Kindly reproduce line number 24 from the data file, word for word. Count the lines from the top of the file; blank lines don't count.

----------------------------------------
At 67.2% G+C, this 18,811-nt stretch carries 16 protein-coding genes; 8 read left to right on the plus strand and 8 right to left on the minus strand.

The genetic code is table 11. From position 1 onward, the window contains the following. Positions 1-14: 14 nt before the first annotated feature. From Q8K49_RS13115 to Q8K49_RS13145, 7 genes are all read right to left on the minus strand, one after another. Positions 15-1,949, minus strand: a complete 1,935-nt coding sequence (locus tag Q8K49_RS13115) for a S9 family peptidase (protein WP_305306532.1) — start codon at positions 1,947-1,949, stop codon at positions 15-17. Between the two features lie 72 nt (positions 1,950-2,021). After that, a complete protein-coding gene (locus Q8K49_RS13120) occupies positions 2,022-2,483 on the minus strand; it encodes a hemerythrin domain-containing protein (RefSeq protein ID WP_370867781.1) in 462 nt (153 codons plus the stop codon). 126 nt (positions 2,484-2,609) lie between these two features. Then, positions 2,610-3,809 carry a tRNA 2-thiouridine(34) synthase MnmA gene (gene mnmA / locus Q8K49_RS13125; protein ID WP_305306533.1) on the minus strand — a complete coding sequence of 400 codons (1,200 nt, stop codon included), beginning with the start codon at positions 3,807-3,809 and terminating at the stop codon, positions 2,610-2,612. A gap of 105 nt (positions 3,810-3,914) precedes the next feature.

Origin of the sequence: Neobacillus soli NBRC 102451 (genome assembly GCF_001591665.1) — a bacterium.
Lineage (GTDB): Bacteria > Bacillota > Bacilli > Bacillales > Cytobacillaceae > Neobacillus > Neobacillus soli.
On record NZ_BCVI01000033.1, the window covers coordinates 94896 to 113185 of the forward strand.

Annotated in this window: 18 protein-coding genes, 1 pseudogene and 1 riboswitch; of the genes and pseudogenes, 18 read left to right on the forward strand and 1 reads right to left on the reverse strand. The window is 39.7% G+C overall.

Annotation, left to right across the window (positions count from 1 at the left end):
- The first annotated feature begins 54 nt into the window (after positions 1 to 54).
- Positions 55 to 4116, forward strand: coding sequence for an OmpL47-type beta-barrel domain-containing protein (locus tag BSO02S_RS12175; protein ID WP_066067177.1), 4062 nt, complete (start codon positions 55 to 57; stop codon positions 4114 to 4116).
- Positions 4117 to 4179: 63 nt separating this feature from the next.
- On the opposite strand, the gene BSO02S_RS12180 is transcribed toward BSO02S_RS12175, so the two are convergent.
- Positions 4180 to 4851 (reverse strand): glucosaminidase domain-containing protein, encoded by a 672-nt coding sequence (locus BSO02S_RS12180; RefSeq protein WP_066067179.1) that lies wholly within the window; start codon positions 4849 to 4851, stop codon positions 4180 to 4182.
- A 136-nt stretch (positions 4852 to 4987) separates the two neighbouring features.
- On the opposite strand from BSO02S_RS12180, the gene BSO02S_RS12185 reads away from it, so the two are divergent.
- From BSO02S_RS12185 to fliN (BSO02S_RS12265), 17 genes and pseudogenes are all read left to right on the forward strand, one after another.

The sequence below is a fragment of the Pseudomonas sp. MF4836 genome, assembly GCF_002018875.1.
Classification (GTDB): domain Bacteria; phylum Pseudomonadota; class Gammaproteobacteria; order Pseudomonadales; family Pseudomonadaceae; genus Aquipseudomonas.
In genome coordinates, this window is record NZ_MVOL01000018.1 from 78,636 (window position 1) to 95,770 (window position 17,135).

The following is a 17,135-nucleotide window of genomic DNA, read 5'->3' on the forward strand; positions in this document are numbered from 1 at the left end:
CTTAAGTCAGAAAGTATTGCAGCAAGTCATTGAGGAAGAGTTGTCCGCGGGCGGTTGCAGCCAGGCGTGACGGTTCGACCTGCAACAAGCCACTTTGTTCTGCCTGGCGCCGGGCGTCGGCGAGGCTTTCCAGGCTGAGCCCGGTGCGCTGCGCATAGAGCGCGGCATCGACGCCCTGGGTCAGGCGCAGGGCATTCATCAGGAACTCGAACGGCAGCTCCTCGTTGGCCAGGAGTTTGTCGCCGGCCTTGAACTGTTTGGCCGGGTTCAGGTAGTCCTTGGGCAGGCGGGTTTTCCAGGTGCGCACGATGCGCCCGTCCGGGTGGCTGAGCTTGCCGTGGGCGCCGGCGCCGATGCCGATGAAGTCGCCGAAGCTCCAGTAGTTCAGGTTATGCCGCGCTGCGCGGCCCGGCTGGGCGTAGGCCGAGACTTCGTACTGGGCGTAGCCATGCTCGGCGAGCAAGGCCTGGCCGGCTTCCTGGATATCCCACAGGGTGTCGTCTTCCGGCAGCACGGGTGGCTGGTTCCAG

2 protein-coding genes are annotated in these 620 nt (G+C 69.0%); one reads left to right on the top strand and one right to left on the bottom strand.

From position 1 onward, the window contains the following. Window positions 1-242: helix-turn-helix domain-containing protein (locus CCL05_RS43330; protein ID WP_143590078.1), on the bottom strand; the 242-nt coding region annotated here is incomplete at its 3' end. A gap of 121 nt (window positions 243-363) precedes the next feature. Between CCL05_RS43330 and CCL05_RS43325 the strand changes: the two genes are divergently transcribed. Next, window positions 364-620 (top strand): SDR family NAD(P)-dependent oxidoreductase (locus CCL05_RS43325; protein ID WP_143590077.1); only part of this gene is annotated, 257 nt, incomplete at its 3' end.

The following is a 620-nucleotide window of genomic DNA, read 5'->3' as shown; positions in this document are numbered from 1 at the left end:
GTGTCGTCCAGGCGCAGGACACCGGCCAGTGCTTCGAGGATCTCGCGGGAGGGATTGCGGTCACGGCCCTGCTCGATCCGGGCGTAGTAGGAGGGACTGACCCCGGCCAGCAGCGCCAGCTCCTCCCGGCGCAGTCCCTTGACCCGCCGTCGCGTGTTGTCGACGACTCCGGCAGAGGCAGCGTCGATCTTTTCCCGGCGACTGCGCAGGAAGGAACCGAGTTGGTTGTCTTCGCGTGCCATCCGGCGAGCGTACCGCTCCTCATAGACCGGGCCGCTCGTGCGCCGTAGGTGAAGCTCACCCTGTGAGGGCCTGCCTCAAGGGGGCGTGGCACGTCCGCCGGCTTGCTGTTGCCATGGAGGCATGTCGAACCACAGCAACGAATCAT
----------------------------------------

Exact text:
GTGTCGTCCAGGCGCAGGACACCGGCCAGTGCTTCGAGGATCTCGCGGGAGGGATTGCGGTCACGGCCCTGCTCGATCCGGGCGTAGTAGGAGGGACTGACCCCGGCCAGCAGCGCCAGCTCCTCCCGGCGCAGTCCCTTGACCCGCCGTCGCGTGTTGTCGACGACTCCGGCAGAGGCAGCGTCGATCTTTTCCCGGCGACTGCGCAGGAAGGAACCGAGTTGGTTGTCTTCGCGTGCCATCCGGCGAGCGTACCGCTCCTCATAGACCGGGCCGCTCGTGCGCCGTAGGTGAAGCTCACCCTGTGAGGGCCTGCCTCAAGGGGGCGTGGCACGTCCGCCGGCTTGCTGTTGCCATGGAGGCATGTCGAACCACAGCAACGAATCAT